In 2012, the IMF reported that “some 80 percent of world petroleum reserves are controlled by state companies and 15 of the 20 largest oil companies are state-owned”. State-owned enterprises (SOEs) are less common or dominant in the mining sector but may still play an important role in some countries.
SOEs may own and operate projects, either outright or in joint ventures. State equity is used by many countries to secure additional government take (beyond tax revenue) from extractive projects. This is sometimes motivated by non-fiscal concerns such as: a desire for direct government ownership, a “seat at the table,” or to facilitate the transfer of knowledge.
In many resource-rich countries, the state receives a share of oil, gas and minerals that are being produced. These physical revenues can occur because the state or a state-owned enterprise (SOE) operates or owns shares in a producing license, through the existence of production-sharing contracts, or when companies make payments such as royalties with physical commodities rather than money.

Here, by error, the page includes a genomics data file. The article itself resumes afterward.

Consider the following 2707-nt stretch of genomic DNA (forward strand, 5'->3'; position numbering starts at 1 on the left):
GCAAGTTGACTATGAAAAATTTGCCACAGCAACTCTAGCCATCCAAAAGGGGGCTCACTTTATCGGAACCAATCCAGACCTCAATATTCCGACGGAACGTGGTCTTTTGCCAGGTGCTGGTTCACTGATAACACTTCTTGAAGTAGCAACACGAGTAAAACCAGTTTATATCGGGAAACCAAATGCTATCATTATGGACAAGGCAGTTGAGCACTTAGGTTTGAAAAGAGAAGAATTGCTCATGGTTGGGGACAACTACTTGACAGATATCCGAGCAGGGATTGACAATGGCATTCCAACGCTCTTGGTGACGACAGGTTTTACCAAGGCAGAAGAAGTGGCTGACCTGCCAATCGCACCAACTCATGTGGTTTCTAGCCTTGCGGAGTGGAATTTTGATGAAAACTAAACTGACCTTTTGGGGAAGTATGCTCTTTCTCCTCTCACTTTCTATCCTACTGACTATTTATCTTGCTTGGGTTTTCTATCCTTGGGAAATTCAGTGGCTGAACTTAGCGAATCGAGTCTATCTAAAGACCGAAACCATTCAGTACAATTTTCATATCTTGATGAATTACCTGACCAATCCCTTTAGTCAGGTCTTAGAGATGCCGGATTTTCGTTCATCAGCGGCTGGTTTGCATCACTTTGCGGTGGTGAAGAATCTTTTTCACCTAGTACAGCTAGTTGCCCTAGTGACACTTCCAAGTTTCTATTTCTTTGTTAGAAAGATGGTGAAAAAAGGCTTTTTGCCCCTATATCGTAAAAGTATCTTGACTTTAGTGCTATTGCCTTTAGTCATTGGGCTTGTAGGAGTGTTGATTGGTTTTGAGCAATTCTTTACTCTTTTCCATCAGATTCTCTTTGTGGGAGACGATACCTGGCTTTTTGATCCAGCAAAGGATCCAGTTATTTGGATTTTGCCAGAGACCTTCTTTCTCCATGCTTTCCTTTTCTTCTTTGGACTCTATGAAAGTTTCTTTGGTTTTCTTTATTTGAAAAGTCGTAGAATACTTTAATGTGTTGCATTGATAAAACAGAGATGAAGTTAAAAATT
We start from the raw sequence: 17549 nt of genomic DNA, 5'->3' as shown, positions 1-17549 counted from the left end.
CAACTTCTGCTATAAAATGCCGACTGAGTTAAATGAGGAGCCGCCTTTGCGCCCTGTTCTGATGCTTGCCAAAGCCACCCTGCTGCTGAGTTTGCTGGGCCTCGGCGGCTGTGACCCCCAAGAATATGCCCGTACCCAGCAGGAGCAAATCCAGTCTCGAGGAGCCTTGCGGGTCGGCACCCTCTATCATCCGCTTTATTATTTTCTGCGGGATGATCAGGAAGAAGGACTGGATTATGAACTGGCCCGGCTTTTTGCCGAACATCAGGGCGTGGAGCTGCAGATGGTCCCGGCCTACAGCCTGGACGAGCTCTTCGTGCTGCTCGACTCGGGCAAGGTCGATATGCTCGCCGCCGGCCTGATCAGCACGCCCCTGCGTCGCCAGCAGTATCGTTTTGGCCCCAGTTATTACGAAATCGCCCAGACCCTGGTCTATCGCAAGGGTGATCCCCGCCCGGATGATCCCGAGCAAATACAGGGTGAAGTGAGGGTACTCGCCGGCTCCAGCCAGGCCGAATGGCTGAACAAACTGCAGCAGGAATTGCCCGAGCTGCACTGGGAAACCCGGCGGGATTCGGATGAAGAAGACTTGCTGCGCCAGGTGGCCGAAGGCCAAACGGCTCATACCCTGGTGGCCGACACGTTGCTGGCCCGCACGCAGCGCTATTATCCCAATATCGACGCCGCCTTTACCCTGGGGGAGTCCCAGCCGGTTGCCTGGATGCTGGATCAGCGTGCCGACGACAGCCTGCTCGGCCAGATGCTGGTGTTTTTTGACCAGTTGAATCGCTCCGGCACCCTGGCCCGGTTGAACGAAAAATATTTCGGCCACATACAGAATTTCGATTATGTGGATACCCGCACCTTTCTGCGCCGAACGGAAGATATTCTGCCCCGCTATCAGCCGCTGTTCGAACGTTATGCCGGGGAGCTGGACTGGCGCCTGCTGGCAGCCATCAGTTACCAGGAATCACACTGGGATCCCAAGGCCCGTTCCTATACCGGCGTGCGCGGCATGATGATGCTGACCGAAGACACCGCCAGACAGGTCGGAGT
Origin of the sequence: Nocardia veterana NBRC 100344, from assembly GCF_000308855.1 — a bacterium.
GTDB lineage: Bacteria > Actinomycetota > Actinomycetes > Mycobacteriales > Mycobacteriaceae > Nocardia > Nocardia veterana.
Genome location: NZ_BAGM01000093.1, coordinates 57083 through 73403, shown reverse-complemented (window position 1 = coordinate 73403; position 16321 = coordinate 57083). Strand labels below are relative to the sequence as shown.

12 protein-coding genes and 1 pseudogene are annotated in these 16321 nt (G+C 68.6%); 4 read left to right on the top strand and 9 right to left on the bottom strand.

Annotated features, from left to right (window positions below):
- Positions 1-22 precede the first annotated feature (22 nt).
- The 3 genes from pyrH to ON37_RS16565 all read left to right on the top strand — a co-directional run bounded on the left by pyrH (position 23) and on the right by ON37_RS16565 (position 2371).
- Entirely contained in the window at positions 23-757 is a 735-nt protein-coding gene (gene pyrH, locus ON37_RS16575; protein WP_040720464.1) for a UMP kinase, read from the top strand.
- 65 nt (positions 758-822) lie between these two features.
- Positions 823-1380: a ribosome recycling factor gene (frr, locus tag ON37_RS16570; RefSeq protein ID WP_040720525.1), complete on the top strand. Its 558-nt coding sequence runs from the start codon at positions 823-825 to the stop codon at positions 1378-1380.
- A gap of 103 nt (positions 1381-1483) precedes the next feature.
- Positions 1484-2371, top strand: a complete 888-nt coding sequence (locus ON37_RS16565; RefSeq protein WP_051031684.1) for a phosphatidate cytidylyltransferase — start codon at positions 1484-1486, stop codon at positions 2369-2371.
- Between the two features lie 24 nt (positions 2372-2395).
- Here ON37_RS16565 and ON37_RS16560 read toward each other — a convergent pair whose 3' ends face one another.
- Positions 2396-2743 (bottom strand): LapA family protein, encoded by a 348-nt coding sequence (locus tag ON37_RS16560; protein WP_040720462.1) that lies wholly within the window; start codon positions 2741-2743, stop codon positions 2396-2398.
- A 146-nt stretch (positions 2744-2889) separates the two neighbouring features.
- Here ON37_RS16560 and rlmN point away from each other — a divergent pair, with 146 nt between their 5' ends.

The state or the SOE then sells these physical resources, often to trading companies. In some countries, the management of the state’s share of oil and gas is often an area of perceived corruption and limited accountability. Lack of transparency about how much the state receives from the sale of its oil and gas also creates a distorted picture of government revenues from the extractive sector.
The EITI therefore requires detailed reporting on the role of SOE in the extractive industries, where this is applicable.